The Texas State Technical College System now drafts its state budget requests based on a formula that takes into account job placement rates and the average salary of graduates, the Chronicle of Higher Education reports.
'Will the grads get good jobs?'
Under the formula:
- The system tracks the salaries and employment status of students with at least nine credits.
- Then, the formula quantifies the relative success of each program, according to the success of its graduates in the labor market.
- The college system uses this data to justify requests for funds to the Texas Higher Education Coordinating Board, which makes a budget recommendation to the state legislature.
Before the change, the technical-college system had based curriculum decisions on inputs, says Michael Reeser, the system's chancellor. For example, would they have appropriate faculty available to teach the course? Would students sign up for it? But under the new formula, Reeser explains, administrators focus on one particular outcome: "Will the grads get good jobs that pay well?"
Using performance-based funding to expand, not cut back
According to the Chronicle, the formula places the system at the intersection of two growing trends in higher education: performance-based funding and measurement of labor-market outcomes—with a twist. Instead of using performance metrics to curb the budget trajectory of existing programs, the system uses its formula to proactively make a case for increased funding.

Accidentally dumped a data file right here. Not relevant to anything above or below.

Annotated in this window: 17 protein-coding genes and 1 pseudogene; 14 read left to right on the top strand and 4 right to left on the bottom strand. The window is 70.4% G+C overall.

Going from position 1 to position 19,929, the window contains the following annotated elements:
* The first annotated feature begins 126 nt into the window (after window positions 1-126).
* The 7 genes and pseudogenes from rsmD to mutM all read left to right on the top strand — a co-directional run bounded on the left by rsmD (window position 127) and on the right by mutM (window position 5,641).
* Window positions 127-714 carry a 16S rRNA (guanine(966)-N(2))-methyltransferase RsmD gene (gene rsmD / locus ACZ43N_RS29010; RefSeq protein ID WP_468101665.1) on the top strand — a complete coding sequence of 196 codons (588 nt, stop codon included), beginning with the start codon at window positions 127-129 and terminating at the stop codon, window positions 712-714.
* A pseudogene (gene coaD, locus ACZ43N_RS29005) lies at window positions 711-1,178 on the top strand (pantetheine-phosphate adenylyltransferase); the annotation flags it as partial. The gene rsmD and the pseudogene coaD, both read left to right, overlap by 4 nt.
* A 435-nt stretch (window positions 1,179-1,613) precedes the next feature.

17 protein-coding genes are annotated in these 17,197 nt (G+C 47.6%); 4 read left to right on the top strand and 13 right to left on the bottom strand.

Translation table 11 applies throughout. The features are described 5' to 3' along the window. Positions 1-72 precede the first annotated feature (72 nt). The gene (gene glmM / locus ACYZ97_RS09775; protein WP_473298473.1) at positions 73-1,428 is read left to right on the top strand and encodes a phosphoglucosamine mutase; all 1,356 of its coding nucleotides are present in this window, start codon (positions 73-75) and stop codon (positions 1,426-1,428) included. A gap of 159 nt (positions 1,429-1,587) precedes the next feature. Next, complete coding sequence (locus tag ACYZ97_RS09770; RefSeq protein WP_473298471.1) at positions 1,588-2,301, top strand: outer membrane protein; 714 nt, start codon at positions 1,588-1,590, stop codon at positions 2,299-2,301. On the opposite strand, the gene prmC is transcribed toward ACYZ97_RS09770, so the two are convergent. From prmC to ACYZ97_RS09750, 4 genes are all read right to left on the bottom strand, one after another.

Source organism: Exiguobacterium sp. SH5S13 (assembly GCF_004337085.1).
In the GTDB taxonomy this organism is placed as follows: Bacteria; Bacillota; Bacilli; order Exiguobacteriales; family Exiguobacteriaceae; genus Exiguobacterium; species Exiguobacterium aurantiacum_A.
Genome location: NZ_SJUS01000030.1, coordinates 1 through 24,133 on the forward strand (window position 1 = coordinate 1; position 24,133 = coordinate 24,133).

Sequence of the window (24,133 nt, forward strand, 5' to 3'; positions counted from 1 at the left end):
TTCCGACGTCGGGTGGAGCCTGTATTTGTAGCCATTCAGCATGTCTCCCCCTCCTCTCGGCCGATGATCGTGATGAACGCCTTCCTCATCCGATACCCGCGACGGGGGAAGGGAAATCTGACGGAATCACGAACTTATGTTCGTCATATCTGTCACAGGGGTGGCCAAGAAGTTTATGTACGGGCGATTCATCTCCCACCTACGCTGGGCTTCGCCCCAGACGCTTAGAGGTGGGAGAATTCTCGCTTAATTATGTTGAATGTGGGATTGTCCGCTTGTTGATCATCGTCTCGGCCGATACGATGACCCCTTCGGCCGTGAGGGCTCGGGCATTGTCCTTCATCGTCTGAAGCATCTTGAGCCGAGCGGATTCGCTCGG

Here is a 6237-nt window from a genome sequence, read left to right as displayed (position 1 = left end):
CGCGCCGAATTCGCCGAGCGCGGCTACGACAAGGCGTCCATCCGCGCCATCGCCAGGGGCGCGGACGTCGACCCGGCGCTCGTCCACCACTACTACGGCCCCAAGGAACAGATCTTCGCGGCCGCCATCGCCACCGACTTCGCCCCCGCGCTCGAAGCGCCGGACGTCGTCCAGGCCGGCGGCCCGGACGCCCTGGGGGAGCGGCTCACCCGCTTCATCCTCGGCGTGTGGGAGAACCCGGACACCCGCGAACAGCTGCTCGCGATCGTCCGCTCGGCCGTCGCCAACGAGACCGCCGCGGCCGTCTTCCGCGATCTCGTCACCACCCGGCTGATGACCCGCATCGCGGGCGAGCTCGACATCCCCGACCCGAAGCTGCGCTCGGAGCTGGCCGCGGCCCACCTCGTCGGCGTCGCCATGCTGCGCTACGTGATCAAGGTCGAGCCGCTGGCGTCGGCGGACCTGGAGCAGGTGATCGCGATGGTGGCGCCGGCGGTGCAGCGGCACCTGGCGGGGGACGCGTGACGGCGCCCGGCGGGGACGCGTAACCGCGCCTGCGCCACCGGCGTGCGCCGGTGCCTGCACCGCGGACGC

Prepare for performance-based funding 2.0
Two years ago, the formula recommended doubling funding for the system as whole; the coordinating board's final suggestion was approximately two-thirds of that. Susan Brown, assistant commissioner of higher education in Texas, says the coordinating board will ask the legislature for 74% of the formula amount for 2015-2017. Overall, the system receives funding at levels similar to other schools using more traditional, enrollment-based formulas. However, Brown says, lawmakers recognize and appreciate the system's unique rationale.
Satisfying workforce demand
Reeser acknowledges that a strict outcomes-based funding formula is not a good fit for every institution. "The niche that we fill in higher education is narrow," he says, pointing out that the system's mission is to train workers for in-demand jobs.
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Over the long term, it is possible the outcomes-based funding formula could incent the system to restrict enrollment to high-potential students.
But for now, the emphasis on labor market success is driving curricular changes that seem to be benefiting graduates. In response to labor market demand, for example, the system designed a 12-credit, $3,000 course for oil drill tool technicians—who can earn $75,000 in Texas (Blumenstyk, Chronicle of Higher Education [subscription required], 10/15).
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